This land does not belong to us. It is not ours. We don’t know the stories here. Our ignorant bliss offends and desecrates. We remain an enemy to all life. This is a hard understanding because it asks us to stop and consider how blindly we walk on stolen land that is not ours. We […]
We’re pleased to have Johnnie Jae as an interviewee! Speaking on Native stereotypes and the effects on all concerned, sure, but mostly on what Natives are doing now. What’s going on? How do Natives respond to continued misrepresentation? Why is decolonization so important?
“Johnnie Jae is of the Otoe-Missouria and Choctaw tribes of Oklahoma, the founder of A Tribe Called Geek, managing partner of Native Max Magazine , and contributor to Native News Online. She is the manager and producer for the Success Native Style Radio Network. She is also a founding board member of Not Your Mascots and Live Indigenous OK.”
Description and her podcast interview from/on NextGen Natives.
Please visit our film links for Forget Winnetou! for more information on our upcoming film on Native stereotypes, cult characters and their connection to colonialism and racism. #DecolonizeNow!
Kulturelle Aneignung und koloniale Gewalt at Missy Magazine, an article by Noa Ha, on which I was consulted for comments on examples in contemporary German society. The article is in German. Art © Moshtari Hilal.
“Über „Cultural Appropriation“ kann nicht debattiert werden, ohne über koloniale Kontinuitäten zu sprechen.”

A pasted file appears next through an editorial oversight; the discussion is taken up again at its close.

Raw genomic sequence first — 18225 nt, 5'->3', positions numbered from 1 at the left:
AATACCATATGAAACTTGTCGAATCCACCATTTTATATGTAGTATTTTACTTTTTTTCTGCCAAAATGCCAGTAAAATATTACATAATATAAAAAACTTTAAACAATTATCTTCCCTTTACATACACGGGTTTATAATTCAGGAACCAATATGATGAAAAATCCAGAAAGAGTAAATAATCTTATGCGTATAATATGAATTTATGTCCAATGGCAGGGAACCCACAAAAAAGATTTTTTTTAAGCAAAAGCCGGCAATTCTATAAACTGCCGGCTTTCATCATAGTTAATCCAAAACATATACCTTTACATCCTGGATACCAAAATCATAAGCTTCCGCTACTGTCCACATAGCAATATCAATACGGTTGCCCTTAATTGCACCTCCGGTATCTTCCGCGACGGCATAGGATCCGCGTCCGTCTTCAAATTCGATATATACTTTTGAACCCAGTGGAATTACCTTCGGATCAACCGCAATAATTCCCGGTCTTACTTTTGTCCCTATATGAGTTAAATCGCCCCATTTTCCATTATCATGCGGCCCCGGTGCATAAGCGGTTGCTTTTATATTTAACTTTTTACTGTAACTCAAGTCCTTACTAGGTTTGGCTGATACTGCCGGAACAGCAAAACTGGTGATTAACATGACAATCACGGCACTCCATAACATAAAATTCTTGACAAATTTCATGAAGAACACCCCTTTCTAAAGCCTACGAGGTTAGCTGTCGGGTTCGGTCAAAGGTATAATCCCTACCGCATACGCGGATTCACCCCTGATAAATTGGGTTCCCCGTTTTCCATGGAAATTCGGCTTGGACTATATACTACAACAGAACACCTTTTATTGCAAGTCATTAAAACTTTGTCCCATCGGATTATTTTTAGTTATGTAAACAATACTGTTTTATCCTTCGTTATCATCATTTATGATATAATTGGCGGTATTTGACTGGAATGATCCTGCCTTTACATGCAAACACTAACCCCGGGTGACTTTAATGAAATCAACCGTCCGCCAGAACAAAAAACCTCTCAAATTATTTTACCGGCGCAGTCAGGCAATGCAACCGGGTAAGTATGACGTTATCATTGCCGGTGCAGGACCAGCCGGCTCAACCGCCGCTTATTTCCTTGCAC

Read my full article at Red Rising Magazine!
“From my perspective, indigenous studies is about creating allyship between natives and non-natives, but for everyone to be close to ‘being in the same place’ and have a conversation about current indigenous issues, we had to go back to basics. That meant a lot of breaking down of their epistemologies, breaking down prejudices and stereotypes of misinformation that were present. Histories, literature, watched movies, music lyrics, theories, what questions shouldn’t you ask and which ones you most definitely should when learning about natives. Unlearning fabricated Europeanized history in order to receive actual indigenous history.”
“Two of the most significant things that stuck with non-native students was having actual boarding or residential school survivors come into class and share their stories, the other was looking at the romanticized stereotypes of their childhoods then learning how destructive that is for native peoples. Whenever they would write down what they had learned, that’s what they pointed out.
But all during these times, as there were only one or two native students per class, natives were usually quiet because they felt it wasn’t their space anymore. It wasn’t about the indigenous, it was about what white people were missing and their opinions, viewpoints and needs that they wished validated. So, misinformation wasn’t the only thing holding the classes back, but the power dynamics, attitudes and behaviors white students had developed due to privilege.”
“The thing is, when they bring their white fragility, seeking indigenous methodologies, trying to circumvent white privilege, that’s not what Native Studies is about. If you want to play white colonialism,” said Singer, “you need to go do that someplace else. I mean, people are dying on reservations but you’re here talking about yourself.”
Yesterday I was browsing through a literary portal, casually perusing magazines and journals open for submissions, some of which I pass along if they sound interesting or unique. I came across Reed Magazine, which proudly bills itself as the oldest such “west of the Mississippi”. After I read more about their “history”, the inevitable appeared, although I’d been hoping it wouldn’t. This all reminded me of a meme that’s been heavily circulated the past week, and what Decolonization movements are about: